He was right, I needed to clear my mind, I had prepared myself for this moment, and it finally came. Hours and hours sitting next to the piano and now the time had come for me to show the results of my sweat and sacrifices. But I knew it was useless, there were too many extraordinary pianists in the competition; I could never be at their level. I was just and average pianist maybe even a mediocre one. After listening to the first participant I decided to get out of the hall, calm my nerves think about something else until my turn to play comes.

I left the newspaper on the chair I was sitting on and went out for a smoke. It was freezing outside, I knew I shouldn´t be smoking minutes before my turn but I needed it, although my hands would freeze and I wouldn´t be able to play. I started thinking again about Nicholai. I needed to think of something else than the perfect interpretation of the first pianist I heard. I was nervous, even with the cold, my hands were sweating; I could not play that way. After I finished the cigarette I went to the restroom so I could wet my hand in hot water and then dry them with that brown recycled paper they always use.

My parents always tell me how talented I am, and how gifted, but I know those words are not true, those words are just because I´m their son. “This is not a competition with others” I remembered my teacher saying those words, “this is a competition with yourself, just do your best and the results will come along.” Some loads of bullshit, if I´m not here for the first place, then what for?

I remembered when I understood Nicholai´s words in the interview. What he really wanted to say is that perseverance is the key to success. And so I started to play for two to three hours every day. But, could that be enough? I know the other pianists would play for eight hours every day, but I just could not do that. Was I lacking will force? Motivation? What?

“Michael! It is your turn,” my brother had always been there to support me. My parents had made so much effort to afford my private piano lessons, to buy me a new piano; I needed to reward them, but against so strong foes, how?

I entered the hall, and glanced at my teacher, she was excited. I walked to the piano, it was a Steinway for concerts, beautiful. With my left hand I touched the piano and bowed to the public and to the judges. There were four of them, two Russians, one Chinese and one American. I sat on the piano and concentrated. I felt hot, the hall was like an oven. I started playing.

I began with a prelude and fugue from Bach, one of the easiest, certainly not at the level of my fellow competitors. I went through it perfectly, better than always, I felt great. Then, it was time for my Beethoven sonata, I could feel the sweat of my forehead dropping to the piano and to my fingers making it more difficult to play, but finally I played my third and last piece and the most difficult one, a polonaise by Chopin.

I heard the clapping of the public and stand up, and I looked at the judges, the two Russians had a cold feelingless look in their eyes but the Chinese had a smile, I knew he had approved my Chopin.

The time for the judges to declare the winners came, I was so sure I was not in the first two, but I hoped for the third place or at least an honorable mention. They gave away the honorable mention, the third and the second place. It was all over.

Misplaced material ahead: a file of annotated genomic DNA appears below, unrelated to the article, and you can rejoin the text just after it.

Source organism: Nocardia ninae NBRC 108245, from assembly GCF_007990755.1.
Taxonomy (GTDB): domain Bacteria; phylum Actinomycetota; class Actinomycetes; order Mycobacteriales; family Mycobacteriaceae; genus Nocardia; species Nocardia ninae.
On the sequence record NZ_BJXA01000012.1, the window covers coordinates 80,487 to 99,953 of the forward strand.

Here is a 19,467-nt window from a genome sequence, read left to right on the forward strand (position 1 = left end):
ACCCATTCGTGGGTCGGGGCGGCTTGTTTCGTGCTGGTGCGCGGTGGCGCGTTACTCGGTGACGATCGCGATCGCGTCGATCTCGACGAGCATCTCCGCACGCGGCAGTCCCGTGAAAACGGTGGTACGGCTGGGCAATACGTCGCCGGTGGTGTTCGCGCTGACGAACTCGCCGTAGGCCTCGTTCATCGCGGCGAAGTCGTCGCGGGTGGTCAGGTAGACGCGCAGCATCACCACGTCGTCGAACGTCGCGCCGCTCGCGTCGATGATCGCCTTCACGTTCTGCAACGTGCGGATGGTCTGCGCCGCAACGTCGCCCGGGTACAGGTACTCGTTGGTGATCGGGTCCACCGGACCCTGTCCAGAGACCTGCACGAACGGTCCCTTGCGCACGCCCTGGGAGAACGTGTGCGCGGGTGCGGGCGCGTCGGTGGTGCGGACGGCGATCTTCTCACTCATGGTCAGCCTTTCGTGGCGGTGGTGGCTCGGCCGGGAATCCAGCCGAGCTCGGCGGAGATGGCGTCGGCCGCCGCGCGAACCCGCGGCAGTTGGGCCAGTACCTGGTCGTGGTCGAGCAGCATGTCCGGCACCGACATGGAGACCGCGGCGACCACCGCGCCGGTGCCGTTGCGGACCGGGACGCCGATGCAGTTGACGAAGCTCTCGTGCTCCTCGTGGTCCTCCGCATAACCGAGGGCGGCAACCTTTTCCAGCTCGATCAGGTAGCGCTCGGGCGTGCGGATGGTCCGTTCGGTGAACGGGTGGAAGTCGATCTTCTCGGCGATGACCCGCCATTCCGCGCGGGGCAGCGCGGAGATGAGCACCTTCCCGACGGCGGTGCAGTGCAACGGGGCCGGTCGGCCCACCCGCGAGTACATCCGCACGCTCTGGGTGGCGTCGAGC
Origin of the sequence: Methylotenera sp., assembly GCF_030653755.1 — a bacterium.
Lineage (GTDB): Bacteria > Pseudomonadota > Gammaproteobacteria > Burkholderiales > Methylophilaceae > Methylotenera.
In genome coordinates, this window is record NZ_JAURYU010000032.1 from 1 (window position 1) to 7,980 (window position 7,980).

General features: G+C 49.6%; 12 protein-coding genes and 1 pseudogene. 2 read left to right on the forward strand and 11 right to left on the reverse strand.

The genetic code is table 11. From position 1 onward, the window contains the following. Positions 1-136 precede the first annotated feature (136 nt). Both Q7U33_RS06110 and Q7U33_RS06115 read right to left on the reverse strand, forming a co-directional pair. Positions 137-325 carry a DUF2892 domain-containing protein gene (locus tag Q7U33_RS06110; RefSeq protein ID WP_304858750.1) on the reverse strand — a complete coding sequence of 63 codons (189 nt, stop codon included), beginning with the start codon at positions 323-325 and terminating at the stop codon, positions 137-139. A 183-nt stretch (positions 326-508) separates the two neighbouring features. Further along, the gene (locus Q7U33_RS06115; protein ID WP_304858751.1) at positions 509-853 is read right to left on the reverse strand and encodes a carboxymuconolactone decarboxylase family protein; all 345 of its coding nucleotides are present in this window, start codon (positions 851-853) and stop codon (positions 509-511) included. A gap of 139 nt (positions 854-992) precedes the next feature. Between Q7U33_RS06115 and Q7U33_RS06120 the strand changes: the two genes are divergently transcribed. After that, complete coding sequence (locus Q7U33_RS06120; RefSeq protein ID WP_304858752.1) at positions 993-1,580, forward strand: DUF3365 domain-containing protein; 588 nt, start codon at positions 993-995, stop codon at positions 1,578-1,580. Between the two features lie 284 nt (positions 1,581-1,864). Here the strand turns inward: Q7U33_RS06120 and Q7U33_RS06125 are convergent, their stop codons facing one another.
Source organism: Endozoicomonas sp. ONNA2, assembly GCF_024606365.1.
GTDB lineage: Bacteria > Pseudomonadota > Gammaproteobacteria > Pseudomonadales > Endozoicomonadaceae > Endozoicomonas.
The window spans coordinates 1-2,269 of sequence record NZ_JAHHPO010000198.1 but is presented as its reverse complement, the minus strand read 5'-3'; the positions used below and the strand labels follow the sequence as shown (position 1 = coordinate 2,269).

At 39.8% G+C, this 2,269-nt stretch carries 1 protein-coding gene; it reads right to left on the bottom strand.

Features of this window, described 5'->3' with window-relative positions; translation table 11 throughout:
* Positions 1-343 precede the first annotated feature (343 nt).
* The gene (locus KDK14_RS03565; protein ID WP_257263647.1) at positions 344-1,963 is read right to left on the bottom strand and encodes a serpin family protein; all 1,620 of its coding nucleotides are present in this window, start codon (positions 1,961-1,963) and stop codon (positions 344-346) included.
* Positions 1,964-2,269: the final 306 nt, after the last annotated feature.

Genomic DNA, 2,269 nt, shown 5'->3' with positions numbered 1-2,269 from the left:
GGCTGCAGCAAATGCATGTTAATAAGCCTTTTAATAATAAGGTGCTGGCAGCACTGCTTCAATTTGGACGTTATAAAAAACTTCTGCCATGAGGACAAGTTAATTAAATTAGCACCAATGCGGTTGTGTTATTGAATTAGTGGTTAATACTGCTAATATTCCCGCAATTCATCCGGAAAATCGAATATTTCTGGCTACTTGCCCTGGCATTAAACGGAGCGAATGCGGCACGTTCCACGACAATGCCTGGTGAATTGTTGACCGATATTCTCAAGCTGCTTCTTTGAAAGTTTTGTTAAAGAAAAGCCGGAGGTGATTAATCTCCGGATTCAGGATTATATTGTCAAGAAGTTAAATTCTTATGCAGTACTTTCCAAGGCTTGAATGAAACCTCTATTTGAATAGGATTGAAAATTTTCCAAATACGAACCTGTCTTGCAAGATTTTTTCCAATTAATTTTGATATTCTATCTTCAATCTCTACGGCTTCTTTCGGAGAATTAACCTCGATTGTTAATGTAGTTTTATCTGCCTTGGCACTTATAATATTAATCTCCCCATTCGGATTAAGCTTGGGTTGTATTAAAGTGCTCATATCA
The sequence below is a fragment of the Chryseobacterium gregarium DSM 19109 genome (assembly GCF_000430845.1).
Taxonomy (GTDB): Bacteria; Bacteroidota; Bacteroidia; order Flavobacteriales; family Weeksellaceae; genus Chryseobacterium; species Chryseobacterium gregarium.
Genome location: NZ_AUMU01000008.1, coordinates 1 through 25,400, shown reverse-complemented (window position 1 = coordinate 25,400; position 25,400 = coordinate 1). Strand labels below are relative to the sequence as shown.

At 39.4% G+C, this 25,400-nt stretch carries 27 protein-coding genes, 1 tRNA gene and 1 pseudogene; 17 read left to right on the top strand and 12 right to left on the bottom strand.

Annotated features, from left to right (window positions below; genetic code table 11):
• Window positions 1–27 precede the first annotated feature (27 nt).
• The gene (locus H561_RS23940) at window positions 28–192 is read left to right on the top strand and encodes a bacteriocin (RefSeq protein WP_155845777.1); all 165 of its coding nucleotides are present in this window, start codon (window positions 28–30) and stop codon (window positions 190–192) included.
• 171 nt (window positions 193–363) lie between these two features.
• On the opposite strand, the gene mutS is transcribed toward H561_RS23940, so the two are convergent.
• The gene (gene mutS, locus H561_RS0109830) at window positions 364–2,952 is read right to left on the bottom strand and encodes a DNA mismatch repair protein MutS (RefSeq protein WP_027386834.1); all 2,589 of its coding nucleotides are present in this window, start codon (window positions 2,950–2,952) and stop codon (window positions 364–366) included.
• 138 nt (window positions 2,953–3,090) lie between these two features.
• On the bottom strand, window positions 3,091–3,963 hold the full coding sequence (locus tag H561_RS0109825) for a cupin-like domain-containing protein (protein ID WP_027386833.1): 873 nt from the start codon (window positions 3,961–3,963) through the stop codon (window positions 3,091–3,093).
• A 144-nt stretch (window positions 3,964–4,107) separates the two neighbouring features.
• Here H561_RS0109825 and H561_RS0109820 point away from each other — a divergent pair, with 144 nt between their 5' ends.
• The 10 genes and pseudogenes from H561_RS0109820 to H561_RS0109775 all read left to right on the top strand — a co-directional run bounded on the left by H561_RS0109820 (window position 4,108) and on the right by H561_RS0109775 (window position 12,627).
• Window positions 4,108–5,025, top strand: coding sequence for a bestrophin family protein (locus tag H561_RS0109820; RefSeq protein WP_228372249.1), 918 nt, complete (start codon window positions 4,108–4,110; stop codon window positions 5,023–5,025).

“And the first place,” started the American judge is for, “… young pianist Ana Fedorova …” not me. I cannot describe what I felt, sorrow, regret, desperation, I don´t know. But the judged continued “and Michael Hall!”

 

What I felt that minute was worth remembering.

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Ridiculous riddle

An astonishing adventure of...

A band of brotherly bugs

 

"Creepy crawlers" the crowd called

 

Disheartened, dishonored deemed the disheveled.

Everyone eked as they exited the entryway.

For they were fearless fighting for freedom.

 

"Go! Get  out! Be gone!" they all gasped.

 

"How did this happen?"

 

It was instantaneously indeed.

 

"Just to jump" the critters jokingly jested.

 

"Kill the king!" the kid cackled.

 

Loudly laughing, luring them to the lake, to make him a meal for the mammoth big mouthed monster.

 

"Never!" Near our end, in our nautical nightmare.

 

Our orphaned oily selves, oh is our fate.

Plunged into the pleasantly cool pond to ponder.

Question? "Question what I ask"

Rid of our reality, it is our reality to reveal.

Snatched up by a snag of a sapling root.

Taken, tortured, torn into two.

Unearthed creatures with one purpose.

Valiantly trying to wiggle..wiggle..wiggle...

X marks the spot they yelled.

 

"Young one reel it in, we got one"

 

And that is what  I was, simply a worm with no real purpose.  

Only to be fish food for fun.

For the worm was no more..ZZZZ.

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The writer that had nothing to write about.

The writer that had nothing to write about.

 

 

There is this guy who calls himself a writer. He had never write about anything specifically. He usually took his pen and wrote, wrote, wrote. He wrote sentences or paragraph, on the bad times he would just write nonsense words.

 

Once he came by to a newspaper editor to request a job as a reporter and he was accepted, not because this was a good writer but because it was a not good newspaper.  He was there no for money, no for fame, just because he liked “writing” as he called it.

 

He wrote senseless pieces, as the report on a seagull crash, or the note on some poker player at a bar. Papers were printed once a week, and week after week he looked for the column he had been writing. He read it; he read it again, and again. Once he told a friend about his job but in special the reading part of his note. His work was writing, not reading.